NICE recommends Botox for preventing headaches in adults who have chronic migraine
The National Institute for Health and Care Excellence (NICE) has published final guidance today (Wednesday 27 June), which recommends Botox injections to prevent headaches in some adults who experience chronic migraine.
NICE recommends Botox (known chemically as botulinum toxin type A and manufactured by Allergan) as a treatment option for chronic migraine in adults:
- whose condition has not responded to taking at least three prior preventative medications
- whose condition has been appropriately managed for medication overuse
The guidance recommends that Botox injections should be stopped if the person's headaches have not improved enough after two treatment cycles, or if the person's “headache days” have reduced to fewer than 15 days a month over three consecutive months - this is because if a person's headache days have reduced to fewer than 15 a month, they will have a different type of migraine (called episodic migraine), which is not covered in Allergan's licence for Botox. Botox is licensed for adults with chronic migraine.
Professor Carole Longson, Director of the Health Technology Evaluation Centre at NICE said: "Chronic migraines are extremely debilitating and can significantly affect a person's quality of life. We are pleased that our committee has been able to recommend Botox as a preventative therapy for those adults whose headaches have not improved despite trying at least three other medications and whose headaches are not caused by medication overuse."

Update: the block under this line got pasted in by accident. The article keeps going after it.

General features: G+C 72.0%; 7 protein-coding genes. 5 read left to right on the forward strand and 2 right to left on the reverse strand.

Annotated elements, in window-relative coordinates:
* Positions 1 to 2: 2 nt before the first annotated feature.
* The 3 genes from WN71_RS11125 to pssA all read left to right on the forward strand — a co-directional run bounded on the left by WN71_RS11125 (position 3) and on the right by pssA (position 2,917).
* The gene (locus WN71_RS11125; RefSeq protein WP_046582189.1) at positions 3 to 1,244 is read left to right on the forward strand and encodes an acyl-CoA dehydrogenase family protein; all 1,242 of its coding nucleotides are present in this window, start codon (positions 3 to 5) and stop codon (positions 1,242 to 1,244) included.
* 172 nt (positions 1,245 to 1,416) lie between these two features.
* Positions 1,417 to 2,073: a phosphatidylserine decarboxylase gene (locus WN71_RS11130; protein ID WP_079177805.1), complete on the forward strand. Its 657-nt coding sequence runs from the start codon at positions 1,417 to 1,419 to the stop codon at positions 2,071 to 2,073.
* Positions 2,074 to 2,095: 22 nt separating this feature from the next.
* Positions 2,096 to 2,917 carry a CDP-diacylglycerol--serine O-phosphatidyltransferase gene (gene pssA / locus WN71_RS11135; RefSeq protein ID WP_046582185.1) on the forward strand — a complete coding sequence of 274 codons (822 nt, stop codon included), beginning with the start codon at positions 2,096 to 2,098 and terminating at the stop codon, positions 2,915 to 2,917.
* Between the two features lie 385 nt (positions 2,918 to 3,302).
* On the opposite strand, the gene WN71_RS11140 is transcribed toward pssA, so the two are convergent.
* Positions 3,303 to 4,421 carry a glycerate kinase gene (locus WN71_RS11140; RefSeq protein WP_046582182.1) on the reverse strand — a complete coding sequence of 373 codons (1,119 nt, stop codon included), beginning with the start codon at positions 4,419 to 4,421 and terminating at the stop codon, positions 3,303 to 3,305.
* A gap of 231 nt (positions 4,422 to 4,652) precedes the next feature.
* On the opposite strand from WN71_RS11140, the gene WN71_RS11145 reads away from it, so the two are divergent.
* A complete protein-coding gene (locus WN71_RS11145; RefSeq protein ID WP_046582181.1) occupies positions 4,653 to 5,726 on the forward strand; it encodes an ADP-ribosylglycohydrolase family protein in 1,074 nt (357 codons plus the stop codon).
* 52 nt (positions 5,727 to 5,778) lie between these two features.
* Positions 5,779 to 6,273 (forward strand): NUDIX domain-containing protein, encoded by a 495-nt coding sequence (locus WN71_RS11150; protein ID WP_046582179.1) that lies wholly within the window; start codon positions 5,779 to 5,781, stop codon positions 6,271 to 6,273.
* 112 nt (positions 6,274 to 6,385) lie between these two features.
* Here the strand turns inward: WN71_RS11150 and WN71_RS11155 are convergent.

"The NHS Constitution states that patients have the legal right to receive all drugs recommended by NICE if their doctors believe they are clinically appropriate. NHS settings in England and Wales now have until September to allocate funding for the use of Botox for preventing headache in chronic migraine, as outlined in our guidance."
Notes to Editors
About the final guidance (TA260)
1. For further information about the technology appraisal of “Botulinum toxin type A for the prophylaxis of headaches associated with chronic migraine”, visit: www.nice.org.uk/TA260. Please contact the NICE press office for an embargoed copy of the guidance.
2. Botulinum toxin type A (Botox, Allergan) is a purified neurotoxin complex which produces seven neurotoxins that are structurally similar but immunologically distinct. It has neuromuscular transmitter blocking effects. The recommended reconstituted dose is 155-195 units, administered intramuscularly as 0.1 ml (5 units) injections to between 31 and 39 sites around the head and back of the neck. The recommended re-treatment schedule is every 12 weeks. The net price of a 200 unit vial is £276.40, excluding VAT. Allergan estimates that the administration cost is £73 per treatment, based on a total treatment time of less than 30 minutes; therefore, the total cost for treatment and administration of treatment per 12 week cycle, assuming no vial sharing, is expected to be £349.40. Costs may vary in different settings because of negotiated procurement discounts.